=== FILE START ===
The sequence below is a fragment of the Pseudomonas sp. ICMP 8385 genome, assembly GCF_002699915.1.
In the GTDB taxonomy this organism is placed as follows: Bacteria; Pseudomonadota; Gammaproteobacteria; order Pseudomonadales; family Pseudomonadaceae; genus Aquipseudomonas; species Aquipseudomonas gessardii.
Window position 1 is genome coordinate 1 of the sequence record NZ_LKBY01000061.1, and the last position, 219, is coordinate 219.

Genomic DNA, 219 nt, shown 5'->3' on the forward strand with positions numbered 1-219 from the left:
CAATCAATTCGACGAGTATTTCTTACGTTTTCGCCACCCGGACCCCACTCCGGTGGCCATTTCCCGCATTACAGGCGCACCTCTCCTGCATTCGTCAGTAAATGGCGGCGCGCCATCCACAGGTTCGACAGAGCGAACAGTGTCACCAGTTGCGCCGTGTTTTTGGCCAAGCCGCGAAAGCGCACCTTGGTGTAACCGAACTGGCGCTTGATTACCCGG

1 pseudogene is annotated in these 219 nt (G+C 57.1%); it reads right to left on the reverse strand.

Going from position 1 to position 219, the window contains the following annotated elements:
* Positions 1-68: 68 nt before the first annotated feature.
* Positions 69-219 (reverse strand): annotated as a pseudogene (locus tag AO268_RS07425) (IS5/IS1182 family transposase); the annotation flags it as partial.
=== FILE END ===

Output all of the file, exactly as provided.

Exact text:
The sequence below is a fragment of the Pseudomonas sp. ICMP 8385 genome, assembly GCF_002699915.1.
In the GTDB taxonomy this organism is placed as follows: Bacteria; Pseudomonadota; Gammaproteobacteria; order Pseudomonadales; family Pseudomonadaceae; genus Aquipseudomonas; species Aquipseudomonas gessardii.
Window position 1 is genome coordinate 1 of the sequence record NZ_LKBY01000061.1, and the last position, 219, is coordinate 219.

Genomic DNA, 219 nt, shown 5'->3' on the forward strand with positions numbered 1-219 from the left:
CAATCAATTCGACGAGTATTTCTTACGTTTTCGCCACCCGGACCCCACTCCGGTGGCCATTTCCCGCATTACAGGCGCACCTCTCCTGCATTCGTCAGTAAATGGCGGCGCGCCATCCACAGGTTCGACAGAGCGAACAGTGTCACCAGTTGCGCCGTGTTTTTGGCCAAGCCGCGAAAGCGCACCTTGGTGTAACCGAACTGGCGCTTGATTACCCGG

1 pseudogene is annotated in these 219 nt (G+C 57.1%); it reads right to left on the reverse strand.

Going from position 1 to position 219, the window contains the following annotated elements:
* Positions 1-68: 68 nt before the first annotated feature.
* Positions 69-219 (reverse strand): annotated as a pseudogene (locus tag AO268_RS07425) (IS5/IS1182 family transposase); the annotation flags it as partial.